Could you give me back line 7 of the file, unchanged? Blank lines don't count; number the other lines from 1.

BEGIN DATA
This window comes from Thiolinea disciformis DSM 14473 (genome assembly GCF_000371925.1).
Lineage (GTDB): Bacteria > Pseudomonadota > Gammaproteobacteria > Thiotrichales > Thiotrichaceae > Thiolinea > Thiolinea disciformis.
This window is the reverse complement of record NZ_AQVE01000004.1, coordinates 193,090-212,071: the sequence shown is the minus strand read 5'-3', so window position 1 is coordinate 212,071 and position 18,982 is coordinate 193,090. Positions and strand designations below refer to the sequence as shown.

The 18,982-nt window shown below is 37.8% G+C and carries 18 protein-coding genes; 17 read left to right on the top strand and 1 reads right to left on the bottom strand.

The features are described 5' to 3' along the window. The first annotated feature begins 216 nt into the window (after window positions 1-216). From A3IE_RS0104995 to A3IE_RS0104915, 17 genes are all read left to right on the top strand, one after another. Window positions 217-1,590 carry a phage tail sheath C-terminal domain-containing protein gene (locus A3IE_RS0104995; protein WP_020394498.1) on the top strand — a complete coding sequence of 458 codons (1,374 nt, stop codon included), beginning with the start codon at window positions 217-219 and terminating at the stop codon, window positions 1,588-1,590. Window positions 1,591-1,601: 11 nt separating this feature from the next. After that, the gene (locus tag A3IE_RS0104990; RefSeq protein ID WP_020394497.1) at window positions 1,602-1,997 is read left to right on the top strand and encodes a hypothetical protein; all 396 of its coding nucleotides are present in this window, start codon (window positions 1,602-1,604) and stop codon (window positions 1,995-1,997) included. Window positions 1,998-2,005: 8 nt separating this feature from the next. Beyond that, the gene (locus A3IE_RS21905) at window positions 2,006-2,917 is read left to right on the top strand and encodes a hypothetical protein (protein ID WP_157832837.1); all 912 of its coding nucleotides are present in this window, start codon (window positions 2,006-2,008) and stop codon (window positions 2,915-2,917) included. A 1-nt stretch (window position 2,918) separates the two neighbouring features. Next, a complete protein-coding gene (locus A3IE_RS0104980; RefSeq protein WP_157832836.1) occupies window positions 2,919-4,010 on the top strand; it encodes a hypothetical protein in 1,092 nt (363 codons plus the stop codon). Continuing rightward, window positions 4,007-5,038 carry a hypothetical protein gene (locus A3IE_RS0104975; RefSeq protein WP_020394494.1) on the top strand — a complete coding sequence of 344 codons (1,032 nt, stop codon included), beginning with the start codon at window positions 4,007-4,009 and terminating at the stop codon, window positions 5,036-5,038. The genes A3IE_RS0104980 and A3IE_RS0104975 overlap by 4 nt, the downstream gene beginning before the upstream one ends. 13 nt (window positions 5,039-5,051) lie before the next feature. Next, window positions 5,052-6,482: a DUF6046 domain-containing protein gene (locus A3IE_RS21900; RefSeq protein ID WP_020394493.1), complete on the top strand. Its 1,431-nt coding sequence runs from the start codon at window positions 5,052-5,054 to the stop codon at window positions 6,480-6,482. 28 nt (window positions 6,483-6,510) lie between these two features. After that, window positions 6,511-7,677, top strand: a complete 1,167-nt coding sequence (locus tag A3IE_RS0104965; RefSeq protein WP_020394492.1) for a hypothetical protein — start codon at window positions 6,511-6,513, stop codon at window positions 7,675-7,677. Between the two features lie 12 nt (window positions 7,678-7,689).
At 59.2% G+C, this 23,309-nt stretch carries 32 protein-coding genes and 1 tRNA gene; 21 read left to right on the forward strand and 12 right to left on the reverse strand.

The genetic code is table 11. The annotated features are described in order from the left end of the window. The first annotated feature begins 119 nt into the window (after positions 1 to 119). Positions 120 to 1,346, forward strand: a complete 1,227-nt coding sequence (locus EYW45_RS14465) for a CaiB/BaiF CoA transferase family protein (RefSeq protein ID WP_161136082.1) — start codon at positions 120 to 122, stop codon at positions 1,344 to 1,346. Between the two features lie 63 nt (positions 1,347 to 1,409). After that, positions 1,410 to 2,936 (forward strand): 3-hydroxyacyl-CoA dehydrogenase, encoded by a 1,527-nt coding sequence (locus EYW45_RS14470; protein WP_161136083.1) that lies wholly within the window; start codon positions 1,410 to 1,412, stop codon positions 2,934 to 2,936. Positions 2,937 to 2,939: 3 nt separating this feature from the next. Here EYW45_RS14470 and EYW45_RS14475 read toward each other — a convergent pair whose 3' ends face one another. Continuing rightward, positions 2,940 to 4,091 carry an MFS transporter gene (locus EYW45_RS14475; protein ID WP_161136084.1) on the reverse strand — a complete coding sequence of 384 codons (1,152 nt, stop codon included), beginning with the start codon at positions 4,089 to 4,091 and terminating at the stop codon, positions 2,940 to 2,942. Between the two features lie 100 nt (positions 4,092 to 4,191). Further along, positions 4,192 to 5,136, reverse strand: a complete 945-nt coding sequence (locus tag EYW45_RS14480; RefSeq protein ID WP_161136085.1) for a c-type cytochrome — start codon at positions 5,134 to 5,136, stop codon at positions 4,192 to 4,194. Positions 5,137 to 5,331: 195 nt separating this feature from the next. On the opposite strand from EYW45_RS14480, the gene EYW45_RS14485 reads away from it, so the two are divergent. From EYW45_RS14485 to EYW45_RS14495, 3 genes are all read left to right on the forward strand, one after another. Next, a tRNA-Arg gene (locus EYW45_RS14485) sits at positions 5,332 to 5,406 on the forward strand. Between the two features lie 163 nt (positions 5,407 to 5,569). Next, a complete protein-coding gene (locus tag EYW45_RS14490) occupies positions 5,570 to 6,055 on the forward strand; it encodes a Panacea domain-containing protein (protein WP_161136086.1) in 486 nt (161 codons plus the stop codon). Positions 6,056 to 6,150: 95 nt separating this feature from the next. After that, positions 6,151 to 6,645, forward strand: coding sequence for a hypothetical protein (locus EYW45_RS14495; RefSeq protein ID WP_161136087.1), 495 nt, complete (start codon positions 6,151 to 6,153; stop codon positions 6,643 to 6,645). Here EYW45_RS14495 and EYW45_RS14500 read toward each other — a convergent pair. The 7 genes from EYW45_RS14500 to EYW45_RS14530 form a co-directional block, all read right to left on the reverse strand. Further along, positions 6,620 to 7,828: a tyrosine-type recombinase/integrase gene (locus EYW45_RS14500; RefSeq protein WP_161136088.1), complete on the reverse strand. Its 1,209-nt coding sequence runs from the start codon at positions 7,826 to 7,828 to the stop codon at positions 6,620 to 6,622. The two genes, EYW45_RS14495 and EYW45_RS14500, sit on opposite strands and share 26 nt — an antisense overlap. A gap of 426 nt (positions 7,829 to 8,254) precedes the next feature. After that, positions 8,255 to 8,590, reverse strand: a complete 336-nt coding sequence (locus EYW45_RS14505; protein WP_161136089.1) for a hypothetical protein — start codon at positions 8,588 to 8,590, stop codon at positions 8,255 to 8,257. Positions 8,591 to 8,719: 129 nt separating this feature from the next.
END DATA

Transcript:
The genetic code is table 11. The annotated features are described in order from the left end of the window. The first annotated feature begins 119 nt into the window (after positions 1 to 119). Positions 120 to 1,346, forward strand: a complete 1,227-nt coding sequence (locus EYW45_RS14465) for a CaiB/BaiF CoA transferase family protein (RefSeq protein ID WP_161136082.1) — start codon at positions 120 to 122, stop codon at positions 1,344 to 1,346. Between the two features lie 63 nt (positions 1,347 to 1,409). After that, positions 1,410 to 2,936 (forward strand): 3-hydroxyacyl-CoA dehydrogenase, encoded by a 1,527-nt coding sequence (locus EYW45_RS14470; protein WP_161136083.1) that lies wholly within the window; start codon positions 1,410 to 1,412, stop codon positions 2,934 to 2,936. Positions 2,937 to 2,939: 3 nt separating this feature from the next. Here EYW45_RS14470 and EYW45_RS14475 read toward each other — a convergent pair whose 3' ends face one another. Continuing rightward, positions 2,940 to 4,091 carry an MFS transporter gene (locus EYW45_RS14475; protein ID WP_161136084.1) on the reverse strand — a complete coding sequence of 384 codons (1,152 nt, stop codon included), beginning with the start codon at positions 4,089 to 4,091 and terminating at the stop codon, positions 2,940 to 2,942. Between the two features lie 100 nt (positions 4,092 to 4,191). Further along, positions 4,192 to 5,136, reverse strand: a complete 945-nt coding sequence (locus tag EYW45_RS14480; RefSeq protein ID WP_161136085.1) for a c-type cytochrome — start codon at positions 5,134 to 5,136, stop codon at positions 4,192 to 4,194. Positions 5,137 to 5,331: 195 nt separating this feature from the next. On the opposite strand from EYW45_RS14480, the gene EYW45_RS14485 reads away from it, so the two are divergent. From EYW45_RS14485 to EYW45_RS14495, 3 genes are all read left to right on the forward strand, one after another. Next, a tRNA-Arg gene (locus EYW45_RS14485) sits at positions 5,332 to 5,406 on the forward strand. Between the two features lie 163 nt (positions 5,407 to 5,569). Next, a complete protein-coding gene (locus tag EYW45_RS14490) occupies positions 5,570 to 6,055 on the forward strand; it encodes a Panacea domain-containing protein (protein WP_161136086.1) in 486 nt (161 codons plus the stop codon). Positions 6,056 to 6,150: 95 nt separating this feature from the next. After that, positions 6,151 to 6,645, forward strand: coding sequence for a hypothetical protein (locus EYW45_RS14495; RefSeq protein ID WP_161136087.1), 495 nt, complete (start codon positions 6,151 to 6,153; stop codon positions 6,643 to 6,645). Here EYW45_RS14495 and EYW45_RS14500 read toward each other — a convergent pair. The 7 genes from EYW45_RS14500 to EYW45_RS14530 form a co-directional block, all read right to left on the reverse strand. Further along, positions 6,620 to 7,828: a tyrosine-type recombinase/integrase gene (locus EYW45_RS14500; RefSeq protein WP_161136088.1), complete on the reverse strand. Its 1,209-nt coding sequence runs from the start codon at positions 7,826 to 7,828 to the stop codon at positions 6,620 to 6,622. The two genes, EYW45_RS14495 and EYW45_RS14500, sit on opposite strands and share 26 nt — an antisense overlap. A gap of 426 nt (positions 7,829 to 8,254) precedes the next feature. After that, positions 8,255 to 8,590, reverse strand: a complete 336-nt coding sequence (locus EYW45_RS14505; protein WP_161136089.1) for a hypothetical protein — start codon at positions 8,588 to 8,590, stop codon at positions 8,255 to 8,257. Positions 8,591 to 8,719: 129 nt separating this feature from the next.